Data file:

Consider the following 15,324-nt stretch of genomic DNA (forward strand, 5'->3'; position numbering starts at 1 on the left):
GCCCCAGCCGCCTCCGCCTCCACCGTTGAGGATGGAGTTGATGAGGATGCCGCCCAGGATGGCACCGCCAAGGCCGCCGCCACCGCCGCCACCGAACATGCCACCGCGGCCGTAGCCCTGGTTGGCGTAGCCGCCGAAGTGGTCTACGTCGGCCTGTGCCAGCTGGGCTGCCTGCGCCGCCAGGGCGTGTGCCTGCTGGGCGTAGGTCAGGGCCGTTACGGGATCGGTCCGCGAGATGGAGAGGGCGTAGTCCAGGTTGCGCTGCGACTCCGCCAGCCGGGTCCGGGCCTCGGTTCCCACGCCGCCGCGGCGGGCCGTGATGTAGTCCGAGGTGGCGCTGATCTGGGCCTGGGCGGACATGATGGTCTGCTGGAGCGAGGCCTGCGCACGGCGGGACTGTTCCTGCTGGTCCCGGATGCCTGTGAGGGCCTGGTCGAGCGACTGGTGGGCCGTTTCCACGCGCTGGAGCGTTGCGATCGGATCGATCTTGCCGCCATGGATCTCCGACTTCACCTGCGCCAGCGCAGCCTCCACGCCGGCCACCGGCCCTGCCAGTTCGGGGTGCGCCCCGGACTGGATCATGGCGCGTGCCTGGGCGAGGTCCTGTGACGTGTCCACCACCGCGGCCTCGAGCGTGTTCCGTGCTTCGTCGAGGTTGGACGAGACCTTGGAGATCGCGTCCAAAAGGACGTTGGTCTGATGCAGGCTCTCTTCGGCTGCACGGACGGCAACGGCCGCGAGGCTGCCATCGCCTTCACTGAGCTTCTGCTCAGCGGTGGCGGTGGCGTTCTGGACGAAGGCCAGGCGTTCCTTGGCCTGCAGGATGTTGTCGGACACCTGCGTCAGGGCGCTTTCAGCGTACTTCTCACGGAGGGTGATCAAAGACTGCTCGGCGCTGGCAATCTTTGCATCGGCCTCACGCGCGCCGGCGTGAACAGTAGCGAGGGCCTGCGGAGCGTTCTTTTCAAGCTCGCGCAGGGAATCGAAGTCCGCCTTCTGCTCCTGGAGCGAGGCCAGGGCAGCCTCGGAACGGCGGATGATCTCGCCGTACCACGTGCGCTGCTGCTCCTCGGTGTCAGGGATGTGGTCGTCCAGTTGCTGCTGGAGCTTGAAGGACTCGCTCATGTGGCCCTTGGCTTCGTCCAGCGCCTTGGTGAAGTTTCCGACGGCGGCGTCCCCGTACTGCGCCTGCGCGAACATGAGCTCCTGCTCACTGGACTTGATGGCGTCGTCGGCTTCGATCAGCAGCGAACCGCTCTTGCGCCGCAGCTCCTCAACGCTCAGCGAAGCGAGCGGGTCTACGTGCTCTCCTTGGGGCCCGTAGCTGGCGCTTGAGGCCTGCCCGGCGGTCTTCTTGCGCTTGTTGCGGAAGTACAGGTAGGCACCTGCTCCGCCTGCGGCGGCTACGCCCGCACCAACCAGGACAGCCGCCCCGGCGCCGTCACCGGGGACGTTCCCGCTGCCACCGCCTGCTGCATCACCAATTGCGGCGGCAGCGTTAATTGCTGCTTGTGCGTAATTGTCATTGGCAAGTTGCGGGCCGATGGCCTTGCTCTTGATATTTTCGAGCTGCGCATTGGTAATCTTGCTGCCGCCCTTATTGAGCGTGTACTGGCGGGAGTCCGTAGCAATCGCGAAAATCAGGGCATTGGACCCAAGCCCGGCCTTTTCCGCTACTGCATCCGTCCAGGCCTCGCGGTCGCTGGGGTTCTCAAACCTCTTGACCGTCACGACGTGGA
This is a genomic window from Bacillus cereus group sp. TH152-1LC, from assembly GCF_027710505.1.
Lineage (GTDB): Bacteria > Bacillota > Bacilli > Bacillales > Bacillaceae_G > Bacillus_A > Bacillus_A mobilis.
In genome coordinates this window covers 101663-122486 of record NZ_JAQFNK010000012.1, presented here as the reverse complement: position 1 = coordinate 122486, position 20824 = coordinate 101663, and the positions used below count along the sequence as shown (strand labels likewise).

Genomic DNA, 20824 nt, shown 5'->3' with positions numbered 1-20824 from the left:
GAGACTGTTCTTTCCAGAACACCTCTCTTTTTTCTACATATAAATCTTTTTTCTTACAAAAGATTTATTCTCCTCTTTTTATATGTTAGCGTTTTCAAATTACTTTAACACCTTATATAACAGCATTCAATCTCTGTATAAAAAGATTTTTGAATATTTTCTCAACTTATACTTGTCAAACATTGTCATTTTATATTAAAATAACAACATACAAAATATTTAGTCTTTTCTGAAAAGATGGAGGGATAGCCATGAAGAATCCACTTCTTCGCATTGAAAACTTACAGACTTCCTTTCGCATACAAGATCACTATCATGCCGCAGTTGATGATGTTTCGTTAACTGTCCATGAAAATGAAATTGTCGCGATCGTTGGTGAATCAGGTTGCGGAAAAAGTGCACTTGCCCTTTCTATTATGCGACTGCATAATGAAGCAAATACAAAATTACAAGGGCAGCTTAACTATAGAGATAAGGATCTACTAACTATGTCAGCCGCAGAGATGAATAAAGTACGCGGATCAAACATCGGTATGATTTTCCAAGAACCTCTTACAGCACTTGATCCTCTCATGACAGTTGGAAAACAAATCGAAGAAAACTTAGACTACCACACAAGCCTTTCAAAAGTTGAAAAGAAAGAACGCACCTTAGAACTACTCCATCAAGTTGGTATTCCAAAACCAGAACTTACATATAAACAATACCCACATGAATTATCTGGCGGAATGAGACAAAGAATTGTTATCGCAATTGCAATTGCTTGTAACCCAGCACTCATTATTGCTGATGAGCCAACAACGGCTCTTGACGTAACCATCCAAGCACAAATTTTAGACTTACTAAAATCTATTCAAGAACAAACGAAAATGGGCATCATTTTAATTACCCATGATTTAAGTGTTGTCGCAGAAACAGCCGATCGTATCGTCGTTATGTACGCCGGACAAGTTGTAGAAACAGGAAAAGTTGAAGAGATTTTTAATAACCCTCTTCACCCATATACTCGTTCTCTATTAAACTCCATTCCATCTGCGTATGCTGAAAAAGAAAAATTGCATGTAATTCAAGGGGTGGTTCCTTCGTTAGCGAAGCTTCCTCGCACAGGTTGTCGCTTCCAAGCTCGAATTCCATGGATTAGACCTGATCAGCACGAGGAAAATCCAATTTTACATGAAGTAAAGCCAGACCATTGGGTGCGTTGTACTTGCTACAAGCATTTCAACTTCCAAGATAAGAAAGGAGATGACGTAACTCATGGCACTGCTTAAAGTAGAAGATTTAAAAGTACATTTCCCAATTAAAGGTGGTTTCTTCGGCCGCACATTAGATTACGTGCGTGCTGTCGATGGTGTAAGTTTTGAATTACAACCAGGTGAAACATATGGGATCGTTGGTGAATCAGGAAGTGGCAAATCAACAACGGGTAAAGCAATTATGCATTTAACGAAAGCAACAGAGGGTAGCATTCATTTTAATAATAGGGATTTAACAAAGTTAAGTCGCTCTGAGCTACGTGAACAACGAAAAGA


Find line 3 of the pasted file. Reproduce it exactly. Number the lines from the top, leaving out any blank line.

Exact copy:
This is a genomic window from Bacillus cereus group sp. TH152-1LC, from assembly GCF_027710505.1.